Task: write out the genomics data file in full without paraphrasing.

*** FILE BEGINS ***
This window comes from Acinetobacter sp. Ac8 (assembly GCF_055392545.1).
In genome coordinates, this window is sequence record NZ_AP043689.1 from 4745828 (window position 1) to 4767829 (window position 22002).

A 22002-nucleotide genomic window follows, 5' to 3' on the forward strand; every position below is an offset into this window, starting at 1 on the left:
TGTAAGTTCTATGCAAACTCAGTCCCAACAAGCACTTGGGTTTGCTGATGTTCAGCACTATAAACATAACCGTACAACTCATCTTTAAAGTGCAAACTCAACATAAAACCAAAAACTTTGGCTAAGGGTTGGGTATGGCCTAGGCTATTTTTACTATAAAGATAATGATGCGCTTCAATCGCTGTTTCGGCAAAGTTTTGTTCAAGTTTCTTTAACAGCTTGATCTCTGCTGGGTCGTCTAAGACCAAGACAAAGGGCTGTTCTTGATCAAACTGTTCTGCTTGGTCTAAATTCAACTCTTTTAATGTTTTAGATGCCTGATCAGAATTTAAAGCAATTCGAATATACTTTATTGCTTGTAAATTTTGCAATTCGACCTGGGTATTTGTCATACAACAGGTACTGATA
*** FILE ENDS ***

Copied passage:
This window comes from Acinetobacter sp. Ac8 (assembly GCF_055392545.1).
In genome coordinates, this window is sequence record NZ_AP043689.1 from 4745828 (window position 1) to 4767829 (window position 22002).

A 22002-nucleotide genomic window follows, 5' to 3' on the forward strand; every position below is an offset into this window, starting at 1 on the left:
TGTAAGTTCTATGCAAACTCAGTCCCAACAAGCACTTGGGTTTGCTGATGTTCAGCACTATAAACATAACCGTACAACTCATCTTTAAAGTGCAAACTCAACATAAAACCAAAAACTTTGGCTAAGGGTTGGGTATGGCCTAGGCTATTTTTACTATAAAGATAATGATGCGCTTCAATCGCTGTTTCGGCAAAGTTTTGTTCAAGTTTCTTTAACAGCTTGATCTCTGCTGGGTCGTCTAAGACCAAGACAAAGGGCTGTTCTTGATCAAACTGTTCTGCTTGGTCTAAATTCAACTCTTTTAATGTTTTAGATGCCTGATCAGAATTTAAAGCAATTCGAATATACTTTATTGCTTGTAAATTTTGCAATTCGACCTGGGTATTTGTCATACAACAGGTACTGATA